Last pasta in Paris

Our last dinner in Paris was pasta. L’Angolo is steps from our apartment, and we very much enjoyed it earlier in the week. It is a tiny Italian restaurant run by an Italian family. They require reservations, but neither answer the phone nor have an online service. Somehow, you just need to know. So at 6 p.m., an hour before they opened, Lynn marched down to the restaurant to reserve in person.

Nothing like great Italian food in Paris.

Except there still was no person in the restaurant. The well tattooed chef pulled up on his motorcycle, and somehow the two communicated that we wanted to eat there at 7:30, their early seating.

L’Angolo’s menu is interesting. They offer some 20 kinds of pizza on one board, another 20 kinds of pasta on another board, and six different ways to prepare veal on yet a third board. And a fourth board lists the starters. Having seen their portions on our last visit, we knew better than to have starters, although their mussels are exquisite.

Within minutes after we sat down, the place filled to capacity and became quite lively with Italian spoken as much as French. We heard hardly any English except from our table and from the very helpful hostess, who spoke our language quite fluently.

Their wine list is also simple but spectacular. All Italian all-star wines at prices that are a bargain even by European standards. We slurped down a bottle of Monepulciano d’Abruzzo that was just delicious. My new criterion is to look on the back label. If there is no English or no back label at all, that means the wine will never make it to the shores of the U.S. to be marked up scandalously by our American neo-Puritanical system.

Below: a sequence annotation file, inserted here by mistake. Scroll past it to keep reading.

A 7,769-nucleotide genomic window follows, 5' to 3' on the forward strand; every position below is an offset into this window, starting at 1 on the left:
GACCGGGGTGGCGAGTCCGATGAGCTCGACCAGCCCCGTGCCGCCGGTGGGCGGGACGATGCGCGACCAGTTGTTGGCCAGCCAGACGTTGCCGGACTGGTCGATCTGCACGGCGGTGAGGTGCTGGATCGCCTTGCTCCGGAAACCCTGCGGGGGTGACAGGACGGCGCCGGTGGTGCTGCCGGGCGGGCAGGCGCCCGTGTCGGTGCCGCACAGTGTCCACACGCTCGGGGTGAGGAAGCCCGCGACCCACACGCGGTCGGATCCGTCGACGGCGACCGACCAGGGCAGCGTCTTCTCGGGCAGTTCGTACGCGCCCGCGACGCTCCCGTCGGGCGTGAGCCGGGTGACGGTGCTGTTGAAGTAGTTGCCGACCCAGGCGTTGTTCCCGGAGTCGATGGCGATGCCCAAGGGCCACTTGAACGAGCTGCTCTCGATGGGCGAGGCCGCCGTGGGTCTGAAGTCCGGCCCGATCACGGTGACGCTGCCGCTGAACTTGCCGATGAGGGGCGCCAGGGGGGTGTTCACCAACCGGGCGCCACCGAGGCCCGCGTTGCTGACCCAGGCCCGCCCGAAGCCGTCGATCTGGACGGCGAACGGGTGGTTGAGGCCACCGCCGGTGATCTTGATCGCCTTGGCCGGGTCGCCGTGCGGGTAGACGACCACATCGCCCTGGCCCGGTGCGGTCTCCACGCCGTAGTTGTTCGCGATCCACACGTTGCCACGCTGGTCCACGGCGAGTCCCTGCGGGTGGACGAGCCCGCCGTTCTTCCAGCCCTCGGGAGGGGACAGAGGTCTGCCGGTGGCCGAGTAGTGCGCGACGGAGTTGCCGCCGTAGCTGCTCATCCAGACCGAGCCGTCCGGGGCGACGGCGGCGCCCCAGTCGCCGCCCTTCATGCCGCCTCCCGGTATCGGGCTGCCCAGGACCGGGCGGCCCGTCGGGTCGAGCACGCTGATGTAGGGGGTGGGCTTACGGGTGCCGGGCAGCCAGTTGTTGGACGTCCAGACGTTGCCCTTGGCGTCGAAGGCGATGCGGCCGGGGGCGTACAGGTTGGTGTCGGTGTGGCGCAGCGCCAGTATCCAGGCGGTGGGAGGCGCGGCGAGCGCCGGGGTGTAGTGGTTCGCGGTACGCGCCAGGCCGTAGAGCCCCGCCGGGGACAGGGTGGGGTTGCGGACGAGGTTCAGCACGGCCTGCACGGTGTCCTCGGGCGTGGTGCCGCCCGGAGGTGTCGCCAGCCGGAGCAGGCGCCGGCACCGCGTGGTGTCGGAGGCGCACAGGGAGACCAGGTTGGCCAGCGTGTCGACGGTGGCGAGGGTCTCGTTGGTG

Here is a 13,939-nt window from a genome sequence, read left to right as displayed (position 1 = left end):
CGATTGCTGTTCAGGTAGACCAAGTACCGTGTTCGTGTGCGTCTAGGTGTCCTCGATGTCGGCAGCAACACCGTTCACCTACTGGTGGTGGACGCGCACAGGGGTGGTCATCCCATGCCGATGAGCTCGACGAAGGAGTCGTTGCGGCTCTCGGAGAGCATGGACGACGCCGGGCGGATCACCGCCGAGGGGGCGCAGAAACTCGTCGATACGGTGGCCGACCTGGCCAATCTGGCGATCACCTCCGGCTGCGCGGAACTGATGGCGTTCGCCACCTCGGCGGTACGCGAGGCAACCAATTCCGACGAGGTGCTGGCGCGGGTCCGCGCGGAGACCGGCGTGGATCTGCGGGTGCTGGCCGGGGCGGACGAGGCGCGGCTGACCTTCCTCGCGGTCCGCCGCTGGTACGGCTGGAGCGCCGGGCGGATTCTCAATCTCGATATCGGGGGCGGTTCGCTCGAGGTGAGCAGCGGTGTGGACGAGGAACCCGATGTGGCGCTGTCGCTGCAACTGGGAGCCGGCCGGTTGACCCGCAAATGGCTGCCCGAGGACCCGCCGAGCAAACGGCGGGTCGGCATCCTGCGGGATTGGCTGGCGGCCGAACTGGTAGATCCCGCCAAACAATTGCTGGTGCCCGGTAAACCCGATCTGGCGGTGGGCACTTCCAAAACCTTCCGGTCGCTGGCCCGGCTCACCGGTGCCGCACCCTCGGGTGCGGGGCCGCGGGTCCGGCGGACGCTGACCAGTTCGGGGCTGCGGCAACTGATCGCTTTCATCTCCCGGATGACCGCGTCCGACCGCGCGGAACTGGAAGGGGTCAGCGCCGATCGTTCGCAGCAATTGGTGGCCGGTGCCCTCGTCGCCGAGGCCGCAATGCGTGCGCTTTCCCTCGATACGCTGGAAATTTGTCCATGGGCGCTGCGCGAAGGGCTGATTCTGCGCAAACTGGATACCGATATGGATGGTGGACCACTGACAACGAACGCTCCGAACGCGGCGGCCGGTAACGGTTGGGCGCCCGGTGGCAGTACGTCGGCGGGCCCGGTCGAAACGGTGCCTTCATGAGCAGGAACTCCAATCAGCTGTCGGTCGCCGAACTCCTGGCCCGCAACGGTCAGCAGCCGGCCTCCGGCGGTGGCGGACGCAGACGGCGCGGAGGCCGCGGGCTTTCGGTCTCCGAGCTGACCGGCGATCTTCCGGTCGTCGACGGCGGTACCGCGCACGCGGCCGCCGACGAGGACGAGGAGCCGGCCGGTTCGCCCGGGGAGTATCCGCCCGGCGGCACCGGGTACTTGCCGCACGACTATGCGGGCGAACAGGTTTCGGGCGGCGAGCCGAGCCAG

We had spent the day in the 8th Arrondisement at another house museum Lynn found, the Hotel de Camondo. Built in the first decade of the 20th century by a fabulously wealthy heir to a banking fortune, the house was furnished in late-18th century style right down to the wall paneling. Moise Comondo spent his life collecting and contemplating the 18th century.

Barely visible from the park outside, the mansion is hidden behind foliage in a most tony Parisian neighborhood.
A kitchen fit for a New Orleanian–the oven is to the right and the stove to the left. in their time, they were the most advanced kitchen appliances available.

However, his life was marked by sorrow. His only son was killed in WWI, his wife ran off with an Italian count who worked with Comondo’s horses, and after his death, his daughter and her two children were hauled off during WWII by the Nazis to Auschwitz where they died. Ironically, Comondo’s widow, who survived the war by converting to Catholicism and posing as the Italian countess she actually was, later divorced her Italian count and inherited her first husband’s fortune from her daughter. She outlived them all and spent her last years gambling away the family fortune in the south of France until she died in 1963. I conjured up the vision of an ancient, dissipated old woman living in Nice, spending her fortune down to the last sou until she was forced to live on the kindness of strangers.

Somehow that seemed a fitting end to a generally sad story of the rich and famous in pre-WWII France.

We washed down the sorrow with a glass of wine and lunch at a nearby place called Cafe Zinc. It is so named, because, well, all the fixtures are zinc. I had my first and last salad Nicoise in Paris, where they used canned tuna. (They use canned tuna in Nice too.) As I have mentioned before, the best salad Nicoise is served at Cafe Degas in New Orleans. Where we will be in just a bit more than a day and a half.

 

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